Are You Eligible for the GST/HST Refund in 2024? (2024)

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Here’s how Canadian households can consider investing benefits from tax credits and create a retirement nest egg.

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Aditya Raghunath joined the Motley Fool Canada team in 2019 and has close to seven years of experience in covering publicly-listed companies. With a post-graduate degree in finance, Aditya aims to educate and engage Canadians by writing extensively about growth, dividend, and value stocks. If you are considering investing in the stock market, he recommends reading The Intelligent Investor by Benjamin Graham before taking the plunge.

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Are You Eligible for the GST/HST Refund in 2024? (3)

The goods and services tax/harmonized sales tax (GST/HST) credit is a tax-sheltered quarterly payout that helps low- and modest-income households offset their GST or HST payments. This tax credit may include payments from provincial and territorial programs.

According to the Canada Revenue Agency (CRA), you are eligible for the GST/HST credit if you are a Canadian resident over the age of 19.

How much should you get via the GST/HST tax credit?

The amount you receive via the tax credit depends on factors such as your net family income, marital status, and whether you have any children. To qualify for the credit, your adjusted net family income must be lower than a certain threshold. For the 2022 base year (payment period from July 2023 to June 2024), the threshold for the tax credit ranges from $52,255 to $69,105.

The maximum GST/HST tax credit for an individual is $496, while it increases to $650 for married couples. Eligible Canadians will receive $171 for each child below the age of 19.

It’s essential to keep your personal information updated to avoid underpayments or overpayments by the CRA. For instance, an increase in a family’s net income would affect these payments starting in July 2024.

Reinvest these tax credits in quality index funds

Despite macro headwinds such as rising interest rates and inflation, it’s essential to put the payouts from these tax credits to work. The only way Canadians can lead a comfortable life in retirement is by investing in inflation-beating assets and benefiting from the power of compounding.

One asset class that has consistently outpaced inflation is equities. For example, the S&P 500 Index has returned over 10% annually in the last five decades.

While the payouts from the tax credits might not seem too large at first, investing the benefits in low-cost index funds that track the S&P 500 Index can help you create a retirement nest egg over time.

Given an annual rate of return of 10%, a $200 monthly investment would balloon to more than $455,000 over 30 years. If you are able to save $500 each month, your investment would be worth $1.14 million after three decades, at 10%.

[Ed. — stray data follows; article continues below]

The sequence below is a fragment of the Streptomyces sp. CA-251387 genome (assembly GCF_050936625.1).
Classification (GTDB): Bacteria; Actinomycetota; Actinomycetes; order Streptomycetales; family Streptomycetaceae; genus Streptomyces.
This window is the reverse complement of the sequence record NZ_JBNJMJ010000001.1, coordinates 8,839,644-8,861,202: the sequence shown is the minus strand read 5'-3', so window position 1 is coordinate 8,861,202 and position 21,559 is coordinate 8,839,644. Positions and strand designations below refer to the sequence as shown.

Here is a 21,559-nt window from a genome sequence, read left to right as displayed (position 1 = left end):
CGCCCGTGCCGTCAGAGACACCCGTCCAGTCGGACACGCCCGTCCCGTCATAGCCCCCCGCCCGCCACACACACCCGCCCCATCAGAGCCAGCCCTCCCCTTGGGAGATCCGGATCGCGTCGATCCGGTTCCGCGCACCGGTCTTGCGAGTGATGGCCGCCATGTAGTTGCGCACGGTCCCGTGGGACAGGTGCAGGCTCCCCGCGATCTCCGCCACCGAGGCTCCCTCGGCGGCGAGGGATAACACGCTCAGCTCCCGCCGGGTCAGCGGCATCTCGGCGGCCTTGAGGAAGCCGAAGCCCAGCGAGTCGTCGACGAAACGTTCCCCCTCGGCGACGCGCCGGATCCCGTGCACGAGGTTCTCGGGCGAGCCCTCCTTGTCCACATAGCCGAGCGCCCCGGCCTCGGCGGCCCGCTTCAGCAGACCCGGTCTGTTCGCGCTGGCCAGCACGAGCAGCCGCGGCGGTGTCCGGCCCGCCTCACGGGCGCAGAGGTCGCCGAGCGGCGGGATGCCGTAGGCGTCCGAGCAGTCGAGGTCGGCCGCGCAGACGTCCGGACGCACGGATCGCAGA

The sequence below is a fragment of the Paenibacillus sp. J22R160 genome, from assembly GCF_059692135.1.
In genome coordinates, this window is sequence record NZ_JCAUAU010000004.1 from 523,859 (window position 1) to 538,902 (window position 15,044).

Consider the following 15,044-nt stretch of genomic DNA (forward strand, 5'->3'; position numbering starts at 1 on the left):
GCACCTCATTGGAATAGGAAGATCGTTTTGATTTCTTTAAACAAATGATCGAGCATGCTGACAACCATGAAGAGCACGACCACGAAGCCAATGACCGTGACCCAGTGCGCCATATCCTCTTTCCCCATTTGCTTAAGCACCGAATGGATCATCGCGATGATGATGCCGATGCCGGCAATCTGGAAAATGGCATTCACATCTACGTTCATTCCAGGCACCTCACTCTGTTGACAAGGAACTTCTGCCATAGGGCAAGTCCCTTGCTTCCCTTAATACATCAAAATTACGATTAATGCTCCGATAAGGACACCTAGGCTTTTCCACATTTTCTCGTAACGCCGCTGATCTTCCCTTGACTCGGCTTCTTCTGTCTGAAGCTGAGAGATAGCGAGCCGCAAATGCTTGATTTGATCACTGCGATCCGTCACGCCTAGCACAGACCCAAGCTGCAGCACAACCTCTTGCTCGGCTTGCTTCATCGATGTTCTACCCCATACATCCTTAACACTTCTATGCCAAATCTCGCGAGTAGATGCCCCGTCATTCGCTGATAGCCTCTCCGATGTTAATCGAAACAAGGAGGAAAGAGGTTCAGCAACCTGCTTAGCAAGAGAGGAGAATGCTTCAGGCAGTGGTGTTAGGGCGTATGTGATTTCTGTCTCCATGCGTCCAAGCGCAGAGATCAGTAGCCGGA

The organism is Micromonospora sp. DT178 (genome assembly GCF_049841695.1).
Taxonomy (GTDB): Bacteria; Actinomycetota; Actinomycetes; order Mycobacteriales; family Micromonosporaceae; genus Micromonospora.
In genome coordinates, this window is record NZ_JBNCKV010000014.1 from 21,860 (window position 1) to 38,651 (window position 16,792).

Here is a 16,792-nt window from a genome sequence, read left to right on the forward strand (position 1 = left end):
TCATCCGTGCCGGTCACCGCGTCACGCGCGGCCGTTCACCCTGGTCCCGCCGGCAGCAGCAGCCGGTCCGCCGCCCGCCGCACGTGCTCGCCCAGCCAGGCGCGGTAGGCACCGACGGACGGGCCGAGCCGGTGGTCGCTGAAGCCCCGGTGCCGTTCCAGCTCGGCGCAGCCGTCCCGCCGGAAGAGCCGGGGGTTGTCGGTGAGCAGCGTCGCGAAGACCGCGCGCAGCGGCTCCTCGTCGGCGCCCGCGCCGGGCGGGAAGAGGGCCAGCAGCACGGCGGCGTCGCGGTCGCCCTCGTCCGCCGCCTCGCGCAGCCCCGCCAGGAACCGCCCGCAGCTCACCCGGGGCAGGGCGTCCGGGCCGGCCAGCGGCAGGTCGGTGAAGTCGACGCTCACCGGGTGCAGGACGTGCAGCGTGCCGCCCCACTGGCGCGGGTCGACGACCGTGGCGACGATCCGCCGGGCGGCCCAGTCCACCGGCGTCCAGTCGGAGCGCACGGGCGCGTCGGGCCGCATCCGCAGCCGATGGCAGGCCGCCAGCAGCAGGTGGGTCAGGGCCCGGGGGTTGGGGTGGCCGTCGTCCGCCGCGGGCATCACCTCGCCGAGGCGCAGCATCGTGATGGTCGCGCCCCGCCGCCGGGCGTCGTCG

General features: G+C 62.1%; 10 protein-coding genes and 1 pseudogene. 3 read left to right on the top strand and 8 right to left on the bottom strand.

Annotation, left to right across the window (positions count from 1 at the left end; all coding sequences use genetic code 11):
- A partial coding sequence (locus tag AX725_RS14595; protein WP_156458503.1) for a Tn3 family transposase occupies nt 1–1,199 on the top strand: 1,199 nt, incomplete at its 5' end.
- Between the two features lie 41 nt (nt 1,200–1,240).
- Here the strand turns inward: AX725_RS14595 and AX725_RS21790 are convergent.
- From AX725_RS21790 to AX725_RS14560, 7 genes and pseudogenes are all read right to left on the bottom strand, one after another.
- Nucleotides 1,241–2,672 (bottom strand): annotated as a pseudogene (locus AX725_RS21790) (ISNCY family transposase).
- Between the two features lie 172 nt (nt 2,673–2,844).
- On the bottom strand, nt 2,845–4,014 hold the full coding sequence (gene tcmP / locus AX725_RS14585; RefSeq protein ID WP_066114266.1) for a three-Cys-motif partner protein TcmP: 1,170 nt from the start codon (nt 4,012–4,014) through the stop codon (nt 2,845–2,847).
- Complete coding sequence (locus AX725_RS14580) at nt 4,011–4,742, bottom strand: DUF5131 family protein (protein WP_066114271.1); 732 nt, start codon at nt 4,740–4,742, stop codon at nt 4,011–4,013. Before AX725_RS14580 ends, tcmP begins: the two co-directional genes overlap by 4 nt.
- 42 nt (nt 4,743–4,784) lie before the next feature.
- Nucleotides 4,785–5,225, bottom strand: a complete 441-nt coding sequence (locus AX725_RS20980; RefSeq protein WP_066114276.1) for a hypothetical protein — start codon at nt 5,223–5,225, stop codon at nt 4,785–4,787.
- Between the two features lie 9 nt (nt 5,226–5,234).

One low-cost index fund that tracks the S&P 500 is the Vanguard S&P 500 Index ETF (TSX:VSP). Investing in quality index funds provides diversification at a low cost, which reduces investment risks. It might seem attractive to invest in other sophisticated products that aim to beat the broader markets. However, you should understand that more than 80% of large-cap mutual funds fail to beat the benchmark index.

The top holdings of the VSP ETF include tech giants such as Microsoft, Apple, Nvidia, Meta, Amazon, and Alphabet, which account for more than 20% of the fund. In fact, the high-growth tech sector accounts for 30.5% of the VSP, followed by healthcare at 12.8%, financial services at 12.65%, and consumer cyclical at 10.5%.

While the VSP ETF might seem tech-heavy, it provides exposure to some of the largest companies in the world. Moreover, the fund offers a dividend yield of 1%.

This article represents the opinion of the writer, who may disagree with the “official” recommendation position of a Motley Fool premium service or advisor. We’re Motley! Questioning an investing thesis — even one of our own — helps us all think critically about investing and make decisions that help us become smarter, happier, and richer, so we sometimes publish articles that may not be in line with recommendations, rankings or other content.

Suzanne Frey, an executive at Alphabet, is a member of The Motley Fool’s board of directors. Randi Zuckerberg, a former director of market development and spokeswoman for Facebook and sister to Meta Platforms CEO Mark Zuckerberg, is a member of The Motley Fool's board of directors. John Mackey, former CEO of Whole Foods Market, an Amazon subsidiary, is a member of The Motley Fool’s board of directors. Fool contributor Aditya Raghunath has no position in any of the stocks mentioned. The Motley Fool recommends Alphabet, Amazon, Apple, Meta Platforms, Microsoft, and Nvidia. The Motley Fool has a disclosure policy.
Are You Eligible for the GST/HST Refund in 2024? (2024)
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